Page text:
Our pick of the month for March, Chris Pavone’s The Accident, has been getting rave reviews. This novel about the CIA trying to stop a damaging manuscript from getting out works on several levels. We caught up with Mr. Pavone to as him a few questions.
MYSTERYPEOPLE: What made you think the publishing world would be a great setting for a thriller?
CHRIS PAVONE: I think one of the reasons we read fiction is to become immersed in other worlds, to learn about the day-to-day lives of other people: small-town courtroom lawyers, aid workers in Africa, unlucky surgeons. Any setting can be great for a thriller if the characters are compelling, the conflict is credible, and if readers have the opportunity to learn something they want to know. And I suspect that many people who read books are at least mildly interested in the book-publishing business – the authors and editors and agents, how the whole things works. I admit that it’s not a slam-dunk setting like the Cold War in Berlin, but I hope it’s not too far afield.
MP: What did you want to get across about the industry?
CP: There’s a whole rich world behind the scenes of every book, an industry populated by people who care immensely about the written word, and have dedicated their lives to adding value to books; people who have children and mortgages, love and loss. Also that the entire industry–publishers and booksellers, reviewers and authors–is in a precarious state of uncertainty.
MP: You capture the personalities in that world spot on. Are there any people you hope don’t read it?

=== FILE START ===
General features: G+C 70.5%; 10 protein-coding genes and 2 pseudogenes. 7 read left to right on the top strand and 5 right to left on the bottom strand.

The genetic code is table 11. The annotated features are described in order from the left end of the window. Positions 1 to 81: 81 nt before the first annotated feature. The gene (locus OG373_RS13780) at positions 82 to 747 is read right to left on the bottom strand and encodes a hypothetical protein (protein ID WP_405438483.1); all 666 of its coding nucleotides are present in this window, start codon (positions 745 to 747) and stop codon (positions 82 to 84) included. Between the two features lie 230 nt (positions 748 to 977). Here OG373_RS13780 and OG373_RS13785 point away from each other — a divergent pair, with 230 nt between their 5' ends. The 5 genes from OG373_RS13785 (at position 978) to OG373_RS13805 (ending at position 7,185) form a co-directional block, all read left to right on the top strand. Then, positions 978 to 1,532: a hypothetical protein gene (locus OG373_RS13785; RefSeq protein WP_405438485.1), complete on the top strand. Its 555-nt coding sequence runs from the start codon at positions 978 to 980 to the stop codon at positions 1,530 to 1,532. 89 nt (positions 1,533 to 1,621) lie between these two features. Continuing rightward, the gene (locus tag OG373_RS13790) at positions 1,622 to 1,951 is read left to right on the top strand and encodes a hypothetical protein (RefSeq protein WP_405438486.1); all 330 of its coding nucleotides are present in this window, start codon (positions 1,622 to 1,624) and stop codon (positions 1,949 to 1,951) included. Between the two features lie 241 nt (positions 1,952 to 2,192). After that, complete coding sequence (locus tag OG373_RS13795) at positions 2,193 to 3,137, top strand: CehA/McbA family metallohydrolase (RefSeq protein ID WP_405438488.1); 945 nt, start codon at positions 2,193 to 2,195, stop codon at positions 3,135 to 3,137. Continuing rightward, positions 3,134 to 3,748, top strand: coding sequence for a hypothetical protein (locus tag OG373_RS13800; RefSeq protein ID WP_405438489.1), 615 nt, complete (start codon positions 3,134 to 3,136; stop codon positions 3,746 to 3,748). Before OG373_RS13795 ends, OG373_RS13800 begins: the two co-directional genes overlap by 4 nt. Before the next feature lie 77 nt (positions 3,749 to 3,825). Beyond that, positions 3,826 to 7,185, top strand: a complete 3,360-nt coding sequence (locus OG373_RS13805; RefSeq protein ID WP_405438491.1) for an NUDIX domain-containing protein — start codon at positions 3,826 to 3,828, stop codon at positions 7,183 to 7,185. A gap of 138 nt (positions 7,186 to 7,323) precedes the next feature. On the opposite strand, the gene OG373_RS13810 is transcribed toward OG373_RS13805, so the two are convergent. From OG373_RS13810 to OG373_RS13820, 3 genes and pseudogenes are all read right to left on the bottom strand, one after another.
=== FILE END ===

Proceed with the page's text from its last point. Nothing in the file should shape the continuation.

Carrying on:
CP: Yes! But if I named them, they’d know it.
MP: A crux of the plot involves a woman who acquires books for film. How much influence does the film industry have on publishing today?
CP: Film adaptations are obviously important for the overall bottom line of the publishing sector; there are always book-to-screen projects on bestseller lists, and those books have a tendency to be huge. Nevertheless there are just a few handfuls of these adaptations per year, representing such a tiny proportion of the industry’s overall output that it’s never anything but an extreme long shot; certainly nothing that can rationally be relied upon. All of which is to say that the film adaptation is a bit like inheriting a fortune from a relative you didn’t know you had: it’s great if it happens to you, but there’s no way to make it happen or plan for it.
MP: What I like about your characters is that there are few who are simply “good” or “bad”, yet their objectives are perfectly clear. How do you approach writing them?
CP: One of the main characters in The Accident says, “No one is a villain in his own autobiography.” That sums up my attitude toward my fictional characters, and it might even define my entire world outlook: everyone is simply doing what they think they should, and sometimes that creates conflict with other people who are also doing what they think they should. Nearly all of the time, neither person is bad.
CP: I wanted The Accident to be a book about ambition, about compromise and corruption. The characters are all people whose actual grown-up selves have diverged from the ideal people they were hoping to become; this is what life is. And I think that the core questions at the heart of an espionage story–Whom can I trust? For whom do I work? Why?–can also offer opportunities to heighten conflict and define tensions in a non-espionage context. In both my novels, I’ve tried to tell stories that work on two levels: as thrillers, but also as novels about universal human conflicts.
Chris Pavone will be at BookPeople on Thurs, Mar 20 at 7PM speaking & signing copies of The Accident. Click here for more information & to pre-order a signed copy of The Accident.